Memory

Can getting quality sleep help prevent Alzheimer’s disease?

Matthew Solan
Matthew Solan, Executive Editor, Harvard Men's Health Watch

Sleep gives the brain the opportunity to rid itself of proteins believed to contribute to the development of Alzheimer’s disease, and now research is showing an association between poor sleep and the accumulation of those proteins.

Your brain on chocolate

Robert H. Shmerling, MD
Robert H. Shmerling, MD, Faculty Editor, Harvard Health Publications

When research finds a connection between consumption of high-flavanol dark chocolate and improved brain function, it’s tempting to interpret it as permission to eat a lot of chocolate, but the truth isn’t quite so simple.

This is your brain on alcohol

Beverly Merz
Beverly Merz, Executive Editor, Harvard Women's Health Watch

Moderate drinking may have negative long-term effects on the brain’s health, but as yet the research is inconclusive, and must be weighed alongside the evidence that moderate alcohol consumption benefits the heart. If you’re a moderate or light drinker trying to decide whether to cut back for health reasons, you probably want to consider a variety of factors.

More evidence that exercise helps keep your brain fit

Monique Tello, MD, MPH
Monique Tello, MD, MPH, Contributing Editor

A review of dozens of studies on the benefits of exercise on cognitive health concluded that, for those over 50, just about any form of activity is beneficial if performed regularly.

Super-agers: This special group of older adults suggests you can keep your brain young and spry

Matthew Solan
Matthew Solan, Executive Editor, Harvard Men's Health Watch

While some people seem genetically predisposed to retain mental sharpness in old age, there are things anyone can do that can help maintain cognitive ability, or perhaps improve it.

4 science-backed ways toward better learning (Hint: drop the highlighter)

David R. Topor, PhD, MS-HPEd

It’s challenging to remember information when reading or studying, but there are techniques that can be applied to help you retain what you read more effectively. Research shows that common practices, like studying the same topic for a long time and the use of highlighters can get in the way of retaining information.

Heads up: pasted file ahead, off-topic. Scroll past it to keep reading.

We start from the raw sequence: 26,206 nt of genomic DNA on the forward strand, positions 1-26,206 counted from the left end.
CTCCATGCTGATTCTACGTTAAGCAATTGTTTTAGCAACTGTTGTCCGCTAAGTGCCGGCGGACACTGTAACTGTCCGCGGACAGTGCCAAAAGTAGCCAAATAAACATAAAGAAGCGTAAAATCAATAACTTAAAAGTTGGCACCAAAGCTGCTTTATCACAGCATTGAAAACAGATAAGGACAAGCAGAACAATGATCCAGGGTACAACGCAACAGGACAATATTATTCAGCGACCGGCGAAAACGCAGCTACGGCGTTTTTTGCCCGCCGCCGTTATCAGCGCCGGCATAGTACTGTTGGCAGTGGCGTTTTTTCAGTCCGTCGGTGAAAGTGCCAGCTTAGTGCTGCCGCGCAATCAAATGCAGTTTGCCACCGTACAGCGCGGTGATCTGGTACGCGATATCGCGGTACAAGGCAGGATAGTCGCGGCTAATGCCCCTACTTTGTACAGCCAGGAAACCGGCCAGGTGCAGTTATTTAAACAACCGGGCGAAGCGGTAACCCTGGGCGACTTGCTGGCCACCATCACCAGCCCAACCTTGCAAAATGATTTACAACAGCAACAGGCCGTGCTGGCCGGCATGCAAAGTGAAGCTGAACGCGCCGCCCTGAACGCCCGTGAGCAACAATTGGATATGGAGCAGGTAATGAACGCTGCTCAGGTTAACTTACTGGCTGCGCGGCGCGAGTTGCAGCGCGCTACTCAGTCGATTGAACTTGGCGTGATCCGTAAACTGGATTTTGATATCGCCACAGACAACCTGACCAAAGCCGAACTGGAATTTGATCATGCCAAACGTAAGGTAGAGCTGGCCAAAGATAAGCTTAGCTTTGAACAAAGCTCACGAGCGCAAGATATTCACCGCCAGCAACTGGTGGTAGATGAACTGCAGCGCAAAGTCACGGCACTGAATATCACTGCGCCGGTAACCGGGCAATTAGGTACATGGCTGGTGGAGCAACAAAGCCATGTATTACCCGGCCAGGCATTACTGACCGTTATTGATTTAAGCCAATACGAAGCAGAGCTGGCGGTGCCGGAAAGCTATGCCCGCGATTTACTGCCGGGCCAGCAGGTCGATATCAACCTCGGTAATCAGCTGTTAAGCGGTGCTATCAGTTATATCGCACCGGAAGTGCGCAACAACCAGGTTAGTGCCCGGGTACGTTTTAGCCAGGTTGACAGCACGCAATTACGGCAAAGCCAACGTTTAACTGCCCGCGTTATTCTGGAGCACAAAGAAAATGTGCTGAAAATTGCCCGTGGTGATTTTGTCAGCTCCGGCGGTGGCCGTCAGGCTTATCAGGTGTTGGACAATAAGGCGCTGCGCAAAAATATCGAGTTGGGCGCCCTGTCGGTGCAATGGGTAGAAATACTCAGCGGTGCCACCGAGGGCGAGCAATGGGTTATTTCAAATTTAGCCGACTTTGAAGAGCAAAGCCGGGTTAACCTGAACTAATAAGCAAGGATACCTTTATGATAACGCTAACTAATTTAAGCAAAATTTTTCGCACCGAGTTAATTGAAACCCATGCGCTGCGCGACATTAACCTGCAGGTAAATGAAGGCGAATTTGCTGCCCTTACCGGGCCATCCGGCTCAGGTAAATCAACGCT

A healthy lifestyle may help you sidestep Alzheimer’s

Heidi Godman
Heidi Godman, Executive Editor, Harvard Health Letter

By now it’s evident that healthy lifestyle habits have clear benefits, and evidence suggests that keeping Alzheimer’s disease at bay may eventually be added to the list. Data are strongest for regular exercise, a Mediterranean diet, and sufficient sleep as important ways to reduce the risk of Alzheimer’s. Other lifestyle choices may help as well.

The “thinking” benefits of doodling

Srini Pillay, MD
Srini Pillay, MD, Contributor

Remaining focused for extended periods of time is difficult, but researchers believe that doodling gives a break to parts of the brain, making it possible to absorb and retain more information overall. While this phenomenon is not well understood, neuroscience is starting to learn how doodling might help boost attention and and focus.

Spice up your holidays with brain-healthy seasonings

Uma Naidoo, MD
Uma Naidoo, MD, Contributor

Spices and herbs have a long history as a safe component of human diets and traditional health practices. Aromatic ingredients that flavor our holiday meals also deliver antioxidants, anti-inflammatory agents, and other bioactive compounds that benefit the brain.

Heart disease and brain health: Looking at the links

Julie Corliss
Julie Corliss, Executive Editor, Harvard Heart Letter

To keep your brain in tip top shape as you age, work to lower your risk for heart disease. Steps that can help protect both your heart and cognitive abilities include getting regular physical activity, quitting smoking, managing blood sugar and blood cholesterol levels, eating a healthy diet, and maintaining a healthy weight.